Parking along this route is limited to several small pullouts, so adopt a mindset that you’ll be driving slowly and that patience is your best virtue. If you can avoid it, don’t take this route mid-day. Sometimes there’s a line of cars waiting to go through the long tunnel on the west end of this route.

If you find a parking spot along this route, I highly encourage you to get out and walk along the rock surfaces and peer into the small canyons and dry washes. The park staff won’t give you much advice because there are no established trails. Just be safe and wander based upon your hiking and exploring skill level.

Timing is everything. We love Zion in winter, when visitation in low.
Timing is everything. We love Zion in winter, when visitation in low.

Tips for planning and preserving your sanity

Zion is one of the few national parks that has been progressive in addressing overcrowding. But you’ll still need to plan carefully to avoid lines and congested scenic views.

  • Carefully select your vacation days. Avoid summer; if you can’t, arrive and depart on weekdays. And we love Zion’s mild winter.
  • Embrace the bus system. You can’t drive your car into the valley; instead, you park at the visitor center and hop on the canyon shuttle that makes nine stops into the valley. Without this bus system, the valley becomes a snarled mess and ruins the beauty of this magnificent location. During winter months, though, visitors can often drive their own vehicles into the canyon.
  • Stay in Springdale and use the city shuttle, which connects to the Zion Canyon bus system. It’s convenient.
  • Rise early. You can always sleep in after vacation. Our personal goal is to start exploring shortly after sunrise. One morning around 11 a.m., from the south entrance outside of Springdale, the entrance line backed up one mile.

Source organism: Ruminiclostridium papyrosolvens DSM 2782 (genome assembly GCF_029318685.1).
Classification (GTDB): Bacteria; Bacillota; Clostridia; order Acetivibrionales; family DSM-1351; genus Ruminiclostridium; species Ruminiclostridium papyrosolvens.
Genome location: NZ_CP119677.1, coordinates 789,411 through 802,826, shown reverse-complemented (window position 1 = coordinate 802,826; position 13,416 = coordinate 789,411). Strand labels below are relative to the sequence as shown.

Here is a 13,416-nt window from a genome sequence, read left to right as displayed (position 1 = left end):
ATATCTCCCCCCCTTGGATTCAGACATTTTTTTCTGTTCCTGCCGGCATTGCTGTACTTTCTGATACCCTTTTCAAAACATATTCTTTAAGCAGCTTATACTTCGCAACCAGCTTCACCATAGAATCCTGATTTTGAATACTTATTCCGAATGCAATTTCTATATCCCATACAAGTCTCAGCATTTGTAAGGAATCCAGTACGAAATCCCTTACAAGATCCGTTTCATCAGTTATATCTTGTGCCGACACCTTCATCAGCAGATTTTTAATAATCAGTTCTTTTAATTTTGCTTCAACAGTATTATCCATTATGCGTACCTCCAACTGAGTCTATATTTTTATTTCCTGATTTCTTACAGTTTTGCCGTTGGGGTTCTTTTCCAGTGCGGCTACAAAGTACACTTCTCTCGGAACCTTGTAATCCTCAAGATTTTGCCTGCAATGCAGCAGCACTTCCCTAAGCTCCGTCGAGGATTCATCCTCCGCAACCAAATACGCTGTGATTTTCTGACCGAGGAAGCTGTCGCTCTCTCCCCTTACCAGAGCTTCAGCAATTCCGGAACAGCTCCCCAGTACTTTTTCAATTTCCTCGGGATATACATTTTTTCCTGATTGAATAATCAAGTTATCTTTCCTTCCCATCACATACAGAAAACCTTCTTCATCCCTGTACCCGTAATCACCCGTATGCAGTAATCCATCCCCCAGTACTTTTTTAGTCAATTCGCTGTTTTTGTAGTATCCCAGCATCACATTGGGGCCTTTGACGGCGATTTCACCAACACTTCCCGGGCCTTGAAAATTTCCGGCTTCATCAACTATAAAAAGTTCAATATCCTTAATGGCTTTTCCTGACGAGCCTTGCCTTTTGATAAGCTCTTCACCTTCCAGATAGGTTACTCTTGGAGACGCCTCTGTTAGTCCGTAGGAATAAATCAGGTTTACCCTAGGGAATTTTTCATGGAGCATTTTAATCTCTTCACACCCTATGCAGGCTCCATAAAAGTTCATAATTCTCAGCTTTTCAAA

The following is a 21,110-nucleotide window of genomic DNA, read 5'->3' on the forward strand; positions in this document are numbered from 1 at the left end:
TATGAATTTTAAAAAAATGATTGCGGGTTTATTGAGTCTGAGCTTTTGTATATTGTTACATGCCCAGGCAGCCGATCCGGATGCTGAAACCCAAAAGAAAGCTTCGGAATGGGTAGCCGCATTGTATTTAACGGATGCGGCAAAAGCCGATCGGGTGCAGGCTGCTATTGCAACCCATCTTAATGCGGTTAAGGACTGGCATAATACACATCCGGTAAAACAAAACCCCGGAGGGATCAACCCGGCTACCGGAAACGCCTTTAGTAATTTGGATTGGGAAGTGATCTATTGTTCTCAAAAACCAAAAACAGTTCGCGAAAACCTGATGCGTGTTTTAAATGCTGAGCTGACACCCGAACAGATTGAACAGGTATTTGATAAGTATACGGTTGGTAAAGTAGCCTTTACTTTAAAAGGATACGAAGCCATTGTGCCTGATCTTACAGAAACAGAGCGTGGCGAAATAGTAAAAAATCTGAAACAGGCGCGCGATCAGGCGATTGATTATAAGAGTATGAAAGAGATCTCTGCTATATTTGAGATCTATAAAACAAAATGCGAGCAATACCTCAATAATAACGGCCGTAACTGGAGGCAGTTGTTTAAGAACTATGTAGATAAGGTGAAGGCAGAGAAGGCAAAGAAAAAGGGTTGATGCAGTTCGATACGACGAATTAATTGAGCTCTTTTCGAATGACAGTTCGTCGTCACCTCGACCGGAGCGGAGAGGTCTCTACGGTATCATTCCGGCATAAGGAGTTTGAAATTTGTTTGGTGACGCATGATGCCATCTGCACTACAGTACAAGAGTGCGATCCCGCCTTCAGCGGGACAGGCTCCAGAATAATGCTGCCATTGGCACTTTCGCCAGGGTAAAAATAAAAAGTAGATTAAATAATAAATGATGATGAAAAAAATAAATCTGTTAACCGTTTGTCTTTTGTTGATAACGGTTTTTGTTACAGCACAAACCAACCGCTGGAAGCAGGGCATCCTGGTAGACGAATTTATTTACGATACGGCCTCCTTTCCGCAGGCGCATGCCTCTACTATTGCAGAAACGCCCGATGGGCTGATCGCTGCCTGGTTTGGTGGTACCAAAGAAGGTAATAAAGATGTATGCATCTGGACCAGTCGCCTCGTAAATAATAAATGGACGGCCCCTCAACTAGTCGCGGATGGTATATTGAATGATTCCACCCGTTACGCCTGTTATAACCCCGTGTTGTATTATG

• Pack a lunch. And stay all day in the valley. Once you’re there, you can hop on and off the bus shuttle. Stop at the Zion Lodge and grab a lunch or snack, rest a little and start exploring again.
  • Explore permits. Some hikes and adventures require a permit. Check the park’s website for details.
Springdale is the park’s gateway to incredible views.
Springdale is the park’s gateway to incredible views.

Springdale shines as gateway town

Not many national parks have a town less than a mile from the entrance. Springdale, Utah “feels” like an outdoor town versus a roadside collection of tourist traps. It offers a lot of lodging, both chains and smaller businesses. During our last trip in January, many restaurants were either closed or had limited hours. We still found the best open – Oscars Café – serving excellent Mexican and American food. We also dined at MeMe’s Café, also very good.

Springdale includes everything you might need while vacationing in a national park: gas stations, gift shops, outfitters with gear for canyoneering or hiking in the Narrows, small spas, outdoor sporting goods and local art shops. Most importantly, the town operates the shuttle system that I mentioned above.


Zion’s beauty compensates for the crowds

We’ve always enjoyed our visits to Zion National Park. We follow the strategies I’ve shared earlier in this article. And Zion’s beauty overwhelms any of the negatives. I’m hoping that other overcrowded parks, such as Arches and Yosemite, might someday consider bus systems that shuttle visitors from outside of the park into the heart of the scenic areas. It’s a challenge, but I’m keeping my fingers crossed.